Kantar Retail’s Stephen Mader talks about the importance of reaching shoppers at the right moment with the right proposition…
Arthur C. Clarke once said: “Any sufficiently advanced technology is indistinguishable from magic.”
When looking at the pricing landscape today, in particular the disruptive nature of e-commerce and digital shopper marketing, it is tempting to see Clarke’s quote as somewhat prophetic for present day through 2020: that sufficiently advanced technology in the hands of both consumers and retailers will condemn pricing strategy to the realm of the mystical.
At the same time, nothing is more fundamental to a retailer’s ability to navigate the challenges presented by the e-commerce era of retail than the ability to build a working commercial model. That commercial model for most retailers (be they multi-channel or more pure-play bricks and mortar) will be rooted in the ability to earn a sustainable trading margin. Pricing strategy is obviously an essential part of that, but many of the tools available today (largely item-level price-elasticity-style analytics that hold the rest of the world constant in their models) seem… well, pretty far from the magic of a sufficiently advanced technology.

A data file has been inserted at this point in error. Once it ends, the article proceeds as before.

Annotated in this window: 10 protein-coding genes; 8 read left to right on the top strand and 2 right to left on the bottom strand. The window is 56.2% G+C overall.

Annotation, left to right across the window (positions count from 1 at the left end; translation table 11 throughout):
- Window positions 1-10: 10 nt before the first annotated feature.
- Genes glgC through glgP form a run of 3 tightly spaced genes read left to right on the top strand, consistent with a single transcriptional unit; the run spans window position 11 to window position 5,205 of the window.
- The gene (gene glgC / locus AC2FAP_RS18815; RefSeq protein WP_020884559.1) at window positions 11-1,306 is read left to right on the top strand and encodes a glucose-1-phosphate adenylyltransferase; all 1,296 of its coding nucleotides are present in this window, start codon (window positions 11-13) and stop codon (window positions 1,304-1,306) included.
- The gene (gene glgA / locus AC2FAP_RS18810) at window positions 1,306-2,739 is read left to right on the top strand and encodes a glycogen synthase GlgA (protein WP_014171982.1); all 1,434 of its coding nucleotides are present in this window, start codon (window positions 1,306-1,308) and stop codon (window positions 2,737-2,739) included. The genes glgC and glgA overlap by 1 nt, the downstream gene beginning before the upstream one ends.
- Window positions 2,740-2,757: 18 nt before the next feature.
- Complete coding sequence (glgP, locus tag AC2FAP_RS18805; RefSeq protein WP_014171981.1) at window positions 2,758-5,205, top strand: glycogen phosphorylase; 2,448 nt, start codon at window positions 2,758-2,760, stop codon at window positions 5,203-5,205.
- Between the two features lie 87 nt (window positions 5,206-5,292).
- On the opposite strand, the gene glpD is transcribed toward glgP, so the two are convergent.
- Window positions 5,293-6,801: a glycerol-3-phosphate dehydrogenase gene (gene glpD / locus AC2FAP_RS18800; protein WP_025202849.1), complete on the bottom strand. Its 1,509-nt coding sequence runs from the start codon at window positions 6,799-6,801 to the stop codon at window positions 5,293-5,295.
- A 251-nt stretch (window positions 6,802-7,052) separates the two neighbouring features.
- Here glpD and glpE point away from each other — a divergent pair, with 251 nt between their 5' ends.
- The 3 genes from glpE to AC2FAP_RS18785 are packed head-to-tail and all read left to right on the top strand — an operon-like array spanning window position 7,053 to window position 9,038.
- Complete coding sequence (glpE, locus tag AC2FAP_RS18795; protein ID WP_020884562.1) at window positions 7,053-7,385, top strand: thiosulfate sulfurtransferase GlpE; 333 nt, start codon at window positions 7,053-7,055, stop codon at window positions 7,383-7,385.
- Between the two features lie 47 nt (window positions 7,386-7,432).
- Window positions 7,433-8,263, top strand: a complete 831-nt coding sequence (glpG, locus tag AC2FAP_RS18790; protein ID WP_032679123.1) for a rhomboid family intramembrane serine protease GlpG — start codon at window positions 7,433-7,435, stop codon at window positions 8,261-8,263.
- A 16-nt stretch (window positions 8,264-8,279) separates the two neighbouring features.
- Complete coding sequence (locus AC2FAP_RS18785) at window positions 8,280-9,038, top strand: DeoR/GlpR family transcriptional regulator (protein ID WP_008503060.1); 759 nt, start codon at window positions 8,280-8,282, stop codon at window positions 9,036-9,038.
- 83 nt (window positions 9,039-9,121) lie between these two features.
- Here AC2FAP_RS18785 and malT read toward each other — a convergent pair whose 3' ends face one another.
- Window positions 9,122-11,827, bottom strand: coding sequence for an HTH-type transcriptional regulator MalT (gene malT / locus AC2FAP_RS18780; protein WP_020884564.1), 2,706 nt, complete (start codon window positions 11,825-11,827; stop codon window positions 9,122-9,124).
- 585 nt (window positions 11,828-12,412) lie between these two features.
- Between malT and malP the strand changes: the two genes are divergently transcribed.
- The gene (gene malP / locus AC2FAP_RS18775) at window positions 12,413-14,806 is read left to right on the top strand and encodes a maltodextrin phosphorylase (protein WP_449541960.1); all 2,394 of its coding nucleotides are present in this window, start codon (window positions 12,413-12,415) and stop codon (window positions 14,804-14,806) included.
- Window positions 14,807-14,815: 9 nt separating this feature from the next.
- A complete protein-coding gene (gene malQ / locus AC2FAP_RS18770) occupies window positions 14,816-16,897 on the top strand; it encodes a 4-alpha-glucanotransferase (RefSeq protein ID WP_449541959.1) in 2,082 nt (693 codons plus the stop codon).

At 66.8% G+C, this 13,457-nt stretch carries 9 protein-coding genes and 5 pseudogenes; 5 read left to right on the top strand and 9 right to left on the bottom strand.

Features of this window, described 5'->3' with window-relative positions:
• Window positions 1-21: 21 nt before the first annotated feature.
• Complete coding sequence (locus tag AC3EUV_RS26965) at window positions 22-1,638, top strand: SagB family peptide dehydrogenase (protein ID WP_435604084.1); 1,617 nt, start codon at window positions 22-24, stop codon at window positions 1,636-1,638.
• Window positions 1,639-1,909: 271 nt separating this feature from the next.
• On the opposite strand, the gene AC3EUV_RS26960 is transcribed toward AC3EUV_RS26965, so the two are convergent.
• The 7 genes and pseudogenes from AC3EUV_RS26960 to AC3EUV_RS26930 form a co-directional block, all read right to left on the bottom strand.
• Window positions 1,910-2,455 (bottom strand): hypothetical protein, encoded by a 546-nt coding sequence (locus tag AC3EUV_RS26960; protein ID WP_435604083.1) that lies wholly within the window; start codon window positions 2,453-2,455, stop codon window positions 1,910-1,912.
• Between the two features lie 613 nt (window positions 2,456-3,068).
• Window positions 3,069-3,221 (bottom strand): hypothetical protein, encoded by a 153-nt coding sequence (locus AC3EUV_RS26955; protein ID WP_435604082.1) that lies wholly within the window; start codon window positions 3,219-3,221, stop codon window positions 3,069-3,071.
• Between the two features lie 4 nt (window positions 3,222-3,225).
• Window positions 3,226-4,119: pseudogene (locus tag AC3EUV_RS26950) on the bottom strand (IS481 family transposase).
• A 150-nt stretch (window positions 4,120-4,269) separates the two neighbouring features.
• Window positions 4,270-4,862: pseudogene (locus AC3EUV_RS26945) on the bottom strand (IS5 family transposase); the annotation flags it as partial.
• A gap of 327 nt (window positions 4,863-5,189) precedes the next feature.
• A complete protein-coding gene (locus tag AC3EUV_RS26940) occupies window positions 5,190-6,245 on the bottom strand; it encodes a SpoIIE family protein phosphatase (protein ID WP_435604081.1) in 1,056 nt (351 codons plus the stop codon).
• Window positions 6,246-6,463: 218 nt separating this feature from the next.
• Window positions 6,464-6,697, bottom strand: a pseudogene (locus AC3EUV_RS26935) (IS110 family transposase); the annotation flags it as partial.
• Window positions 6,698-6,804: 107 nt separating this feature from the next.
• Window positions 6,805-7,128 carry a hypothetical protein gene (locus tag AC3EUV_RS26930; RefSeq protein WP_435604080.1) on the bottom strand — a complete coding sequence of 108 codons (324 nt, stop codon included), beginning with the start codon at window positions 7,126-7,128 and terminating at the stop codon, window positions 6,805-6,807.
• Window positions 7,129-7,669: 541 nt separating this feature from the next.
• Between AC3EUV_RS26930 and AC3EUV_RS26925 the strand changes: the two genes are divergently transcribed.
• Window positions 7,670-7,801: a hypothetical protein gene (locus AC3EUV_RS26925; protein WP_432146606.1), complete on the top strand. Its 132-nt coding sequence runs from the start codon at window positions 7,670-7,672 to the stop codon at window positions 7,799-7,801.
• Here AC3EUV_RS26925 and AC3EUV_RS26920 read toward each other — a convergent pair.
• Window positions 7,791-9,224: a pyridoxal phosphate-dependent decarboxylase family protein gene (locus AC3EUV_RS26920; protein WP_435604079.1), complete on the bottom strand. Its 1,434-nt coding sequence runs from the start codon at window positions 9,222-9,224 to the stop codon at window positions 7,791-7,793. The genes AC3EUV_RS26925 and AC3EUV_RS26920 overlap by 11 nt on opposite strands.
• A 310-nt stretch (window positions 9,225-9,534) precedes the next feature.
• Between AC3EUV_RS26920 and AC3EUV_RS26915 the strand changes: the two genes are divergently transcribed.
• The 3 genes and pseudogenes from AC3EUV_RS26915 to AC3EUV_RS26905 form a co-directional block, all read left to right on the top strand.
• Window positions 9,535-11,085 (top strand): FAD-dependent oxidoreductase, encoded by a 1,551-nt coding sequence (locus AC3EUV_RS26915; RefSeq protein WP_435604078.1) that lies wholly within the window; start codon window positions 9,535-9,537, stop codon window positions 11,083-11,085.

The primary impact of an increasingly digital world is the ability to see pricing more visibly across outlets. Either on their own, or powered by retailer or third-party applications, truly price-sensitive shoppers can compare prices in real time. In particular, this pricing strategy is most prevalent for items considered high-ring purchases and for SKUs with highly memorable price points.
Retailers that create contextual pricing and promotions will see success in 2014. To a large degree, this could very much be a big part of the future of impulse purchasing: reaching shoppers at the right moment with the right proposition. Context can also be about the set of products the shopper is trying to buy (i.e. what solution they need). The most obvious example of this remains the bundled solution sets available in the electronics and home improvement segments, as well as Amazon’s “if you bought this, buy that” style of contextualised solutions.
Every retailer will need to improve their understanding of which items are “context drivers” and which items can most comfortably be sold along with those context drivers.